Canon 5D Mark II

DVD in the Making: Shooting HD Videos with the Canon 5D Mark II and Canon 7D

Juan Pons and I just wrapped up day one of our shoot for our upcoming DVD: Canon DSLR Video Master Class. We'll be sharing our best tips, tricks and techniques for shooting HD videos with the Canon 5D Mark II and Canon 7D.

Here's a behind-the-scenes look at our lighting set up for the intro segment: The Westcott Spider TD5 light kit positioned for shadowless lighting.

Westcott's Dave Piazza is coming here to Croton with more cool lighting accessories on Thursday to shoot a segment on lighting for video - indoors and out.

Quick tip on lighting: The larger the light, the softer the light; the closer the light, the softer the light.

Click here to see our world famous (ha ha) Christmas cheetah movie. Just an example of the kind of super-sharp videos we'll be showing in our DVD. Yes! We will have more action in our other vidoes :-)

Explore the light,

Quick Digital Imaging Tip 34/101: Focus Carefully

This is tip #34 of 101 digital imaging tips I plan to post here over the next few months. Stay tuned.

Today's tip: Focus Carefully

Just because you have an auto focus camera, even if it has a 45 auto focus point system, that does not mean that the camera always knows where to focus.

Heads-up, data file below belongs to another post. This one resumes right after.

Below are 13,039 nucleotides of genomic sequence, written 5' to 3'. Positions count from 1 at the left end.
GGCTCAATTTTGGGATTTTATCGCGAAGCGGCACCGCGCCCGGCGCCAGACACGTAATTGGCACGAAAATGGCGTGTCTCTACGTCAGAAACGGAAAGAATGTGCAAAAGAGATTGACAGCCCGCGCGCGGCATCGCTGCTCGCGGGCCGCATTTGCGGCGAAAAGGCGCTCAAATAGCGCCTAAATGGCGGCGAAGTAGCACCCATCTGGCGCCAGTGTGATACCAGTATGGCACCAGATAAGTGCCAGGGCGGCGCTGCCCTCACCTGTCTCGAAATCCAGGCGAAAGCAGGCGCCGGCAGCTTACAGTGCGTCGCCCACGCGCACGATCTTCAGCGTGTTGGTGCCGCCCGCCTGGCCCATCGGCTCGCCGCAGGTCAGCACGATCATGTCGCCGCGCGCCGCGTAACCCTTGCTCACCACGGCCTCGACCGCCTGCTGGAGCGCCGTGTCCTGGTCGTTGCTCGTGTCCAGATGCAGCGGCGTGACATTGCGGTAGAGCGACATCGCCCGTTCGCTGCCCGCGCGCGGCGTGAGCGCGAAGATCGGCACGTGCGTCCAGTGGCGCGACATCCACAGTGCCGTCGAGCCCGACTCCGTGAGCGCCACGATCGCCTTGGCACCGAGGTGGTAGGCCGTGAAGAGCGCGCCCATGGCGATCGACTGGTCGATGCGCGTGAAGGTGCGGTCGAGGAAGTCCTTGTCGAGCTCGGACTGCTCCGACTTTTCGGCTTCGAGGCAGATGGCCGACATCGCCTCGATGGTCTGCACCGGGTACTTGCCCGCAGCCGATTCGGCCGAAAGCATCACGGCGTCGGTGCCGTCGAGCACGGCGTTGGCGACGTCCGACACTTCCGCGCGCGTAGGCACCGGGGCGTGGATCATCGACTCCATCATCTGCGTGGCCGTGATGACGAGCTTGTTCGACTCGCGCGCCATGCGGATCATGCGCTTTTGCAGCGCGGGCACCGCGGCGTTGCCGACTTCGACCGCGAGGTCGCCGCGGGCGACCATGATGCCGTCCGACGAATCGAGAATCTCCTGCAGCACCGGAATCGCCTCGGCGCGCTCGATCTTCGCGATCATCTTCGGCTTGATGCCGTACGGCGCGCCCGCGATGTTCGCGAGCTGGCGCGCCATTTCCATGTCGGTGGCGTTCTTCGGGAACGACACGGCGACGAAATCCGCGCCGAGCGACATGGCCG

Use the AF focus points in your camera carefully and make sure that the most important part of the scene is in focus.

When it comes to a person (or an animal) the main focus point is usually the eyes.

Don’t overlook the importance of the Focus Lock feature on your camera, which lets you lock in the focus on a particular part of the scene, after which you can recompose the scene and take the picture. Setting individual focus points can be advantageous, too.

Careful focus is especially important when photographing people (and animals) with telephoto lenses set at wide apertures and when there are foreground elements in the scene - as illustrated by this photograph I took of a Huli Wigman in Papua New Guinea.

Explore the light,


P.S. The catch light in the man's eyes were created by our guide holding a reflector. When possible and appropriate, I try to add catch light to a subject's eyes. You can also add catch light with a flash, or by having the subject look toward the direction of light.

Quick Digital Imaging Tip 7/101: Shoot At an Angle and Create a Sense of Depth in Your Images

This is #7 of 101 digital imaging tips I plan to post here over the next few months. Stay tuned.

Today's tip (from Thailand): Shoot at an angle and create a sense of depth in your images.

These two HDR images (Nik Software's HDR Efex Pro), which I made today Chiang Mai, Thailand (after a 36-hour door-to-door trip from NY), have a good sense of depth because I shot at angle angle – and because everything in the scene is in focus.

To get max depth-of-field: use a wide-angle lens, set a small aperture and focus one-third into the scene.

My gear for these shots: Canon 5D Mark II, Canon 14mm lens. See all my gear here.

For more info and discounts on HDR imaging programs, click here.

Planning a trip to Thailand (and Cambodia and Laos - next stops on our photo tour), work with one of the best tour operators I know: Travel Link.

Our guide in Thailand is a wealth of info: Mr. Mike, a.k.a. Crocodile Mike:

As Capt. Jack always says, "Don't ya just love it."

Explore the light – and enjoy the Pad Thai :-)

P.S. The band in the hotel is playing a Lady Gaga song.....

HD SLR Video: Getting Started with a Basic Setup